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Is Google doing local retailers a favor with Google+ Local? Not Likely

Discussion in 'Online Dealership Marketing Best Practices' started by Ed Brooks, May 30, 2012.

  1. Ed Brooks

    Ed Brooks Sr. Refresher

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    I followed the buzz about the change from ‘Google Places’ to ‘Google+ Local’ fairly closely today and came across two articles near the end of the day; “Google+ Local to Replace Places as Google Makes a Play for More Mobile Ad Dollars” from Search Engine Watch and “Google Sending 51% Less Traffic To Facebook Pages Since Launch Of “Search Plus Your World” from Search Engine Land.

    In the first piece, Miranda Miller @MirandaM_EComm writes about how important Google thinks Mobile is today, and more importantly is going to be in the future. By “merging all business listings into one to be used across search, maps, mobile, and Google+” they are setting themselves up to be better positioned to take a growing share of the growing pile of money in mobile advertising.

    In the second piece, Greg Finn @gregfinn discusses a change Google made months ago ‘Search Plus Your World’ (SPYW). Five months ago Google started factoring in ‘Social Signals’ into your search results. These ‘Social Signals’ are virtually all from Google properties; Google+, YouTube, etc. In the time since the change, traffic from Google to Facebook is down 51% - a huge number.

    Putting this together:
    Search (or better yet, advertising) has been referred to as Google’s Castle. Almost everything else they do, Chrome, Android, Maps, etc, is a Moat designed to protect the castle. ‘Search Plus Your World’ is certainly a part of that moat. It looks like ‘Google+ Local’ is part of the moat as well – making it harder for others to compete for the huge, emerging pile of Mobile Advertising money.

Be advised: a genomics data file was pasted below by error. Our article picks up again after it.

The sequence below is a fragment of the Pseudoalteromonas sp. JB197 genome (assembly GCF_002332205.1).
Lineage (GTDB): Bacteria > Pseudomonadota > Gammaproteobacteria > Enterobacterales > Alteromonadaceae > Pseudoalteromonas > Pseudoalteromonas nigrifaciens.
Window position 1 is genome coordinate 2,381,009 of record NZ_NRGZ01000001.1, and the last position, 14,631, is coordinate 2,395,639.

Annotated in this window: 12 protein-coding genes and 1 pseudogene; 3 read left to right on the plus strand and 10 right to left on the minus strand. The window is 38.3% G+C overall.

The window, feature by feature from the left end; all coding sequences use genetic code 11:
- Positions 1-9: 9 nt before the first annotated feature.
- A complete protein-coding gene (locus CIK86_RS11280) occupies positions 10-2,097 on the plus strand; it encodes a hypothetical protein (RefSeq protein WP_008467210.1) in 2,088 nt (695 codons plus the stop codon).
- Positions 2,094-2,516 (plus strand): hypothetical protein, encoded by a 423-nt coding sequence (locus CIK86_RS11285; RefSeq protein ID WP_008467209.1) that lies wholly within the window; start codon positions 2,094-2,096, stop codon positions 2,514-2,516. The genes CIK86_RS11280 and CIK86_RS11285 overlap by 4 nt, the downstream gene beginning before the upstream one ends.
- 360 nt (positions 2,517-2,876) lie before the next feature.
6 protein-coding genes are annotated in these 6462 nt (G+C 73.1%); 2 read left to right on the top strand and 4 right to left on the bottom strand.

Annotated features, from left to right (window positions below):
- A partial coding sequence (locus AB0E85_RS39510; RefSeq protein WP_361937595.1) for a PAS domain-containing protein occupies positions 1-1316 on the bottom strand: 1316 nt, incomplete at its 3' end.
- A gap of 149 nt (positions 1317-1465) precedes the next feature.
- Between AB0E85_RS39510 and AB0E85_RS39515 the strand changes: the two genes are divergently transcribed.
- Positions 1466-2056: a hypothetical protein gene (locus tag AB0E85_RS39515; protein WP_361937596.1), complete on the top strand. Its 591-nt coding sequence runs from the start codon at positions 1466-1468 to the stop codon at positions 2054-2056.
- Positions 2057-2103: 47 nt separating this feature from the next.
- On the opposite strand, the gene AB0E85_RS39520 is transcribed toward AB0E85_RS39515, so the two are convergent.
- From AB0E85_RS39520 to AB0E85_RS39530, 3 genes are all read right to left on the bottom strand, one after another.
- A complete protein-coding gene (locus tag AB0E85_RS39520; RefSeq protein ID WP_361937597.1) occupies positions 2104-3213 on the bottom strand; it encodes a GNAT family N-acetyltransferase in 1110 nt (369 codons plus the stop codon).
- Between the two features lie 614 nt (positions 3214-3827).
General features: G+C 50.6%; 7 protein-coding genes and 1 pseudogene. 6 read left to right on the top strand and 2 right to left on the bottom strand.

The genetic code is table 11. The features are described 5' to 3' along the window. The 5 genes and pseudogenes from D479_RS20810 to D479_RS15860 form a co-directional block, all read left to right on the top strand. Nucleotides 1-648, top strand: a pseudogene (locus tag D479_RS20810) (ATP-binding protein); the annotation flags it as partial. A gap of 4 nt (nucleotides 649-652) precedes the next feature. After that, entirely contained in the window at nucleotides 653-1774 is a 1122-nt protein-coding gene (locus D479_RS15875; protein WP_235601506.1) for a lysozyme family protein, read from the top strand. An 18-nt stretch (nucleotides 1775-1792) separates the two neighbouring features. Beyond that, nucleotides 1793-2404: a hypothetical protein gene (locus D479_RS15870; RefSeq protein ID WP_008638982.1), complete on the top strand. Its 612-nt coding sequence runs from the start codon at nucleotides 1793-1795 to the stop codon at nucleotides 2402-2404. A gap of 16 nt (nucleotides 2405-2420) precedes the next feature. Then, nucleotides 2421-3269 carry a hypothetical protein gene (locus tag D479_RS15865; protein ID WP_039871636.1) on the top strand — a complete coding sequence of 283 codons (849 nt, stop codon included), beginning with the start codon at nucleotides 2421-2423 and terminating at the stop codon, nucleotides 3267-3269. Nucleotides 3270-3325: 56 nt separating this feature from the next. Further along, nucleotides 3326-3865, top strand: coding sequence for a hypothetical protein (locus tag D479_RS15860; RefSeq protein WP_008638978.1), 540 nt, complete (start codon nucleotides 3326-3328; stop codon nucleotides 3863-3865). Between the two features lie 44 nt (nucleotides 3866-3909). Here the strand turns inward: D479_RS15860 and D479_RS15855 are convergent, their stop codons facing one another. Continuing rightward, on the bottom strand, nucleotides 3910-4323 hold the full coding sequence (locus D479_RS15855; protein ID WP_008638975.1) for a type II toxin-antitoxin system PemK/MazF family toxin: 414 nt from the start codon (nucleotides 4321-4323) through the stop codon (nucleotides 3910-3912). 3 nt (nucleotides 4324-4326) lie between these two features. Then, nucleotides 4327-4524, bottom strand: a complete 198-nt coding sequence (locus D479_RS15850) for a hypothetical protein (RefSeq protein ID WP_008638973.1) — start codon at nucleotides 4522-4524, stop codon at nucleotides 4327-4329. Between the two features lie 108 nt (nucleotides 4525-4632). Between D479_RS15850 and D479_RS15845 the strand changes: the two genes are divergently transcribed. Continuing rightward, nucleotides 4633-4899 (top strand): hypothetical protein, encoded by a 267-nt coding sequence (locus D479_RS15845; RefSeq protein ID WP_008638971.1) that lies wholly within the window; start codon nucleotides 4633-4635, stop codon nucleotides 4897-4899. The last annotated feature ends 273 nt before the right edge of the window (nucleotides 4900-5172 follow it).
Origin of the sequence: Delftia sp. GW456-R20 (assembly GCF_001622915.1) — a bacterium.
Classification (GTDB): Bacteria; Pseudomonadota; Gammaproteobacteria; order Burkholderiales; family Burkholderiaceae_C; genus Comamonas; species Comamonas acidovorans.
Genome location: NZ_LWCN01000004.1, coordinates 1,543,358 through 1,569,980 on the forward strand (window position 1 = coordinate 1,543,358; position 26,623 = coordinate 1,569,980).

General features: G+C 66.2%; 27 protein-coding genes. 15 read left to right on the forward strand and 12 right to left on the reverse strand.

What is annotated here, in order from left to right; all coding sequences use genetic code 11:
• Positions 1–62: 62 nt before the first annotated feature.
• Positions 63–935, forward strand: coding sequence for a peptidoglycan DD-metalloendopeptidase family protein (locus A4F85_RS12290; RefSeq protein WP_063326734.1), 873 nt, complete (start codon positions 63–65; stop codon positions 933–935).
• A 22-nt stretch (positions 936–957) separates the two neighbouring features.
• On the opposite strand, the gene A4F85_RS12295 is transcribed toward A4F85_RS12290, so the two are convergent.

How important is the castle to Google?
    Last year they reported about $38 Billion in revenue, and are tracking to come close to $50 Billion this year. 96% of that comes from advertising. Google wants you to spend money. Lots of it. And spend it with them.
    Last edited: May 31, 2012
  2. Ryan Leslie

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    Great synopsis Ed!

    Anybody know why we don't live in castles? Firepower!!! Canons and mortars decimate Castles from a distance and the moat and high walls were no longer effective defense.

    To carry your analogy just a little further, I think that the big guns of the FTC are going to be working out the trajectory sooner rather than later as a result of today's changes. I don't get it Google. You get drug in to a Senate hearing setting up an antitrust investigation and you go after your biggest competitor by cutting referral traffic by 50% and ice the cake by forcing the hand of every business owner to create a G+ business listing??? Am I the only one that expects at least a little more subtle approach?

    Have you been following the Antitrust case developments in the EU? Here is an article from Politico that might be of interest.

    Google dodges EU antitrust case - Tony Romm - POLITICO.com

    And a current one from CNET written earlier today that talks about a raid of Google's office in Seoul:
    Regulators in Asia, Europe press Google on competition concerns | Internet & Media - CNET News

    It is fair to assume that the outcome of the case against Google across the pond will be a foreshadowing of things to come here, especially in light of the FTC recently retaining a formidable legal team for this purpose. The EU team has requested action from Google revolving around the same core concerns from the Senate Hearing in Sept. We are just a few days from the deadline for Google to have submitted proposed changes to several current business and search practices. Should be interesting to see what they propose in light of today's events.

    I think Fairsearch.org is about to be infused with a whole lot of Facebook capital.
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  3. Ed Brooks